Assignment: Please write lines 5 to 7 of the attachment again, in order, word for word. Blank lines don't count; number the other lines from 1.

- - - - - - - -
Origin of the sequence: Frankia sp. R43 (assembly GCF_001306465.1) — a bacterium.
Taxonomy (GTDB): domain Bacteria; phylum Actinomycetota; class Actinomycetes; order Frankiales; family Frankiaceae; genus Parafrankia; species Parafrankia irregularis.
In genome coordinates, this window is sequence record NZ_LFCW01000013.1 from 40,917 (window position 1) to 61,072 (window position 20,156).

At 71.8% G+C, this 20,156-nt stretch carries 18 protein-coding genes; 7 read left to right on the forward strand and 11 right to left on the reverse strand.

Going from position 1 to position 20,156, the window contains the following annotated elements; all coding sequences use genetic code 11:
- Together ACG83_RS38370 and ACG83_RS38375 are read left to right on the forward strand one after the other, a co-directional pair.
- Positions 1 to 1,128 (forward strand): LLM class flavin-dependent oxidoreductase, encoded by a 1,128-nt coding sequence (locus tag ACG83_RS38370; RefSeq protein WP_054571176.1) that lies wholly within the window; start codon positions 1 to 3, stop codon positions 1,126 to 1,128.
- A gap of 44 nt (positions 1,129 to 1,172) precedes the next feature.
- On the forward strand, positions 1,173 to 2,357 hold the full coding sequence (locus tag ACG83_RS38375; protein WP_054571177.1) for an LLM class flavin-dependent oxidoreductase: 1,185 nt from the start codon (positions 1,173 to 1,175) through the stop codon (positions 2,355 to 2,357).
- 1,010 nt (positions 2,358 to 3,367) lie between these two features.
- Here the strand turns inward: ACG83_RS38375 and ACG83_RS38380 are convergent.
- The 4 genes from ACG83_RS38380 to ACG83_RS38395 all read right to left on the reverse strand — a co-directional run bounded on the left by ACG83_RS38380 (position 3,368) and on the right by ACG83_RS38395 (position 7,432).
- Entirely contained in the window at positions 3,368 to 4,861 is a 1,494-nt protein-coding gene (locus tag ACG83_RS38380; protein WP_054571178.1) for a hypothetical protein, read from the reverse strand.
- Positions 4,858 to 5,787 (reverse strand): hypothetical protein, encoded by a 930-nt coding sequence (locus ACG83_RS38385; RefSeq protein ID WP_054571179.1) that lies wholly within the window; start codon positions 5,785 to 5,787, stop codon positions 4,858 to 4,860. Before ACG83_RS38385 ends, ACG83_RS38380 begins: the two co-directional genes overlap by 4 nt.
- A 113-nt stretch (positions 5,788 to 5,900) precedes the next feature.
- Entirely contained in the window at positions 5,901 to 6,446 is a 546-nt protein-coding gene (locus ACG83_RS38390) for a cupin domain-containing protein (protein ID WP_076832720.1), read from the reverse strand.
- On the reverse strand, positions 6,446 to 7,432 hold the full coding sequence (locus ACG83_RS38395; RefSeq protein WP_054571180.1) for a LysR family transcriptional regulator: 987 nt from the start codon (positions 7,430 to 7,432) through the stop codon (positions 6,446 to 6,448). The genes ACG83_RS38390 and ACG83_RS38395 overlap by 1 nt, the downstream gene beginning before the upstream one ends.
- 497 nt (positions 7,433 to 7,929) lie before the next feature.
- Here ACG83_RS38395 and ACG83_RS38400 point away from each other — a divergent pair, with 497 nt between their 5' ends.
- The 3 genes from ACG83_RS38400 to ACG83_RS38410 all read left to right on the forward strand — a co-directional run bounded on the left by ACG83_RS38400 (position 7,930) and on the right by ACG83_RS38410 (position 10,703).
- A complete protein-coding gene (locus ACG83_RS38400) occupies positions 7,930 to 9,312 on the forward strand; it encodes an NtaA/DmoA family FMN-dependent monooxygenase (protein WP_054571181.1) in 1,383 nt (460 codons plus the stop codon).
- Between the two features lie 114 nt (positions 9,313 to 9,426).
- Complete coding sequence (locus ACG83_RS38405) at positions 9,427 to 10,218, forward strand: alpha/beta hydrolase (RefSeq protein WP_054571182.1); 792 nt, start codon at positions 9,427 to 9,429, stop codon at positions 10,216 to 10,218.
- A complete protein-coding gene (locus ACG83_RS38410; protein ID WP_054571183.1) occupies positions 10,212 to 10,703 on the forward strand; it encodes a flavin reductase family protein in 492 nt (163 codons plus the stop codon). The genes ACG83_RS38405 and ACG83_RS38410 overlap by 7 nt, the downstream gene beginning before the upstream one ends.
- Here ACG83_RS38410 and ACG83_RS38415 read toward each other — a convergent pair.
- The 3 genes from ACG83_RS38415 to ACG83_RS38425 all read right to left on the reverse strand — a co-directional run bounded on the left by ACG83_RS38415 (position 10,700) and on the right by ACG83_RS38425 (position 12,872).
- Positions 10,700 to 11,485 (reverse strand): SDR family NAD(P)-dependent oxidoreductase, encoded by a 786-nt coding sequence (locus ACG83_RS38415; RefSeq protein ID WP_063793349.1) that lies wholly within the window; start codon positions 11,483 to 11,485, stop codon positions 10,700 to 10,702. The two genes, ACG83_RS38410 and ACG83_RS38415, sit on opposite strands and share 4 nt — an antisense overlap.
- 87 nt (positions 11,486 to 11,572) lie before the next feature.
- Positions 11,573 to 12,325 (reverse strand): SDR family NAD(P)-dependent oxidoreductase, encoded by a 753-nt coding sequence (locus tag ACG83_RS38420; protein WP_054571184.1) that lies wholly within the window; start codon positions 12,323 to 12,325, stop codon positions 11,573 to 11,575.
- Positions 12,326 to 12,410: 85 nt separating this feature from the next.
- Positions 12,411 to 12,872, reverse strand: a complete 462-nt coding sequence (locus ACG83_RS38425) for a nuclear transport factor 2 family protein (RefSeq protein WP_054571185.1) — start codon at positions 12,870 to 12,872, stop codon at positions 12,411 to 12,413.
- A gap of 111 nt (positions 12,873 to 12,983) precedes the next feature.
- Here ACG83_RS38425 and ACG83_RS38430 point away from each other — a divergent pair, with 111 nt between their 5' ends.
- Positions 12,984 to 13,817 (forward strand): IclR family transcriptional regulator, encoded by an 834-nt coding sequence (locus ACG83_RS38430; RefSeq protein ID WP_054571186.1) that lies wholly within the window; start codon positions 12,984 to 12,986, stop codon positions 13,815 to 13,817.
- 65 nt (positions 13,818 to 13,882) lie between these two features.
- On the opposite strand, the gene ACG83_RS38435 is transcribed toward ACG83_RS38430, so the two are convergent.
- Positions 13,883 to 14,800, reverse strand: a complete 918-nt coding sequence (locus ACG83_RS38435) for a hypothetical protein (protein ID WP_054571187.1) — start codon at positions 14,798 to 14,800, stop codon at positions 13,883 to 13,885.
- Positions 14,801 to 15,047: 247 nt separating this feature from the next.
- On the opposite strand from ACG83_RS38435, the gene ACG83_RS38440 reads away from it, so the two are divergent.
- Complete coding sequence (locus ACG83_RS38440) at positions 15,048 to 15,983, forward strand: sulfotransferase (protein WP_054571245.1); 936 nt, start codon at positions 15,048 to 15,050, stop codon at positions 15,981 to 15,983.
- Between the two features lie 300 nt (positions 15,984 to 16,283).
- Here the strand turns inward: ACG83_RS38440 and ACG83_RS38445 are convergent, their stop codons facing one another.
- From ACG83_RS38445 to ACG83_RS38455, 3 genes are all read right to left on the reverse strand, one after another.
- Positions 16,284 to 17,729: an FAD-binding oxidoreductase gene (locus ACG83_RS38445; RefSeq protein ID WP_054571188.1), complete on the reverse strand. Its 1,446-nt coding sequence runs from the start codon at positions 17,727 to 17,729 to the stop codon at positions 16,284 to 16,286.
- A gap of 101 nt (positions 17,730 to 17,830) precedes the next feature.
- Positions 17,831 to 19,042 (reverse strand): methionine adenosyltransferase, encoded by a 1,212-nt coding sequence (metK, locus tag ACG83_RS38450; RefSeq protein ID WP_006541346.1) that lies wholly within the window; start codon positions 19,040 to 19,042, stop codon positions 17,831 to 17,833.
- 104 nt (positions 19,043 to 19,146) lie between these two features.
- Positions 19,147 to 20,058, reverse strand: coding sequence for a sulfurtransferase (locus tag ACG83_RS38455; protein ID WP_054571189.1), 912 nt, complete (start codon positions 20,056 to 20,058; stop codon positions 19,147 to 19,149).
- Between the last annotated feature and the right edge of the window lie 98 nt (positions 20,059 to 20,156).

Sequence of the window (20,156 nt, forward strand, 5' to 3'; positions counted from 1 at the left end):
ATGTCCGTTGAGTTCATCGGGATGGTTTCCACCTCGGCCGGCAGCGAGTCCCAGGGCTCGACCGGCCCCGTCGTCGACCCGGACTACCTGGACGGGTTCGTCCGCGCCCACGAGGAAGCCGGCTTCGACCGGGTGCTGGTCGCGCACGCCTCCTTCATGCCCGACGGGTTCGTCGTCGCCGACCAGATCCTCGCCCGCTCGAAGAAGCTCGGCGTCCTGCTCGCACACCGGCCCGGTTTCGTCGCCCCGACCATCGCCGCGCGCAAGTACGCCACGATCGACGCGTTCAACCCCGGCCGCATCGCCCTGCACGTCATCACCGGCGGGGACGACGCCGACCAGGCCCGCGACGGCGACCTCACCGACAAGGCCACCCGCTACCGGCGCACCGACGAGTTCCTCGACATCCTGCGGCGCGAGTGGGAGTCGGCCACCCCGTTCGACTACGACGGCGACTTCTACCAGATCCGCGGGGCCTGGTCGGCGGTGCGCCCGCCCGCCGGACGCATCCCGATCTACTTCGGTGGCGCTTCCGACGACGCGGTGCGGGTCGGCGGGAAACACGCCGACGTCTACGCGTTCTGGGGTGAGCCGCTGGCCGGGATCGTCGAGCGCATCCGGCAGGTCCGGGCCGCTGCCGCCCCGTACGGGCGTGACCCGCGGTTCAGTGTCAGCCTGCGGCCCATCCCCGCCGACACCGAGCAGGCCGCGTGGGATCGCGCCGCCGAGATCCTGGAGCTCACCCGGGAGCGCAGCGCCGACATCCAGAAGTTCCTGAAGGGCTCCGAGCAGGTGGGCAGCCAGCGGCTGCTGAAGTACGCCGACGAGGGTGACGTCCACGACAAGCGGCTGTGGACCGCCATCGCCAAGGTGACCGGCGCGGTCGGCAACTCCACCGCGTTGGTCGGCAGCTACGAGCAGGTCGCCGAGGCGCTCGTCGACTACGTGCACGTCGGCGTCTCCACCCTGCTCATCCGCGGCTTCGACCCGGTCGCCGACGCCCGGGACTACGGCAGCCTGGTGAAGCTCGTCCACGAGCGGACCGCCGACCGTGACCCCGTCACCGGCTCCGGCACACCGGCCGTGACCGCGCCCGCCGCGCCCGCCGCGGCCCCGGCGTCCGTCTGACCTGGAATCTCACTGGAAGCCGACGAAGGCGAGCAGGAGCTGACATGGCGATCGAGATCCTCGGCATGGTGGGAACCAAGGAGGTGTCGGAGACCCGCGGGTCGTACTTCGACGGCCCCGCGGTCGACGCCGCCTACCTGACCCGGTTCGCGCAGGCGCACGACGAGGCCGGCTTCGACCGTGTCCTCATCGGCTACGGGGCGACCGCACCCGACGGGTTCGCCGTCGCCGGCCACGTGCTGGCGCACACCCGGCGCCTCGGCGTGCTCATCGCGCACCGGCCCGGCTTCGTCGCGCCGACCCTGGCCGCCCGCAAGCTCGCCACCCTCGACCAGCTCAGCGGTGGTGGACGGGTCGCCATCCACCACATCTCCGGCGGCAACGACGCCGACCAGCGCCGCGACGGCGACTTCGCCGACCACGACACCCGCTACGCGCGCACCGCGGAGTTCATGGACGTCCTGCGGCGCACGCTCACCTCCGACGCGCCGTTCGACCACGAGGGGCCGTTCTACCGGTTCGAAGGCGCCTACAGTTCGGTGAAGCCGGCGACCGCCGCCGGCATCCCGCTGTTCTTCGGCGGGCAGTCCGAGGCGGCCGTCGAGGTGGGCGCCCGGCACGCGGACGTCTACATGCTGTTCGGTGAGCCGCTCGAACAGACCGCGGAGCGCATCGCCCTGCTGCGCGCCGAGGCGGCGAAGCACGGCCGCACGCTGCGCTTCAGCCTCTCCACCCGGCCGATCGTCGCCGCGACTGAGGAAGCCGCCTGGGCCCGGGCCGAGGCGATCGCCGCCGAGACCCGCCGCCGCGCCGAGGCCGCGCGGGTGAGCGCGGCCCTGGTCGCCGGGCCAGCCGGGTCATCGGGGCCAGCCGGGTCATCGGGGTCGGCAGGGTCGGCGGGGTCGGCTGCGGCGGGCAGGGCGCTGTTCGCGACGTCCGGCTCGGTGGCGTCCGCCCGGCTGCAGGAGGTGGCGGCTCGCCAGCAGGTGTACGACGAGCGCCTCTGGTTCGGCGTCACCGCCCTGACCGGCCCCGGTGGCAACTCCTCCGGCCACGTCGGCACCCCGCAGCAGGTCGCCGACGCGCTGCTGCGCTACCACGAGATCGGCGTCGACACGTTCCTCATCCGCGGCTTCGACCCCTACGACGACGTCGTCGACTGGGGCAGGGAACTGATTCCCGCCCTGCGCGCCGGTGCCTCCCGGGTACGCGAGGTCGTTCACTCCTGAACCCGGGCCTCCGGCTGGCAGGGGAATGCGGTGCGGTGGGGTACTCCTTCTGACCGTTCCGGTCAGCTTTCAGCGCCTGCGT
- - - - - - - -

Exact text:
Going from position 1 to position 20,156, the window contains the following annotated elements; all coding sequences use genetic code 11:
- Together ACG83_RS38370 and ACG83_RS38375 are read left to right on the forward strand one after the other, a co-directional pair.
- Positions 1 to 1,128 (forward strand): LLM class flavin-dependent oxidoreductase, encoded by a 1,128-nt coding sequence (locus tag ACG83_RS38370; RefSeq protein WP_054571176.1) that lies wholly within the window; start codon positions 1 to 3, stop codon positions 1,126 to 1,128.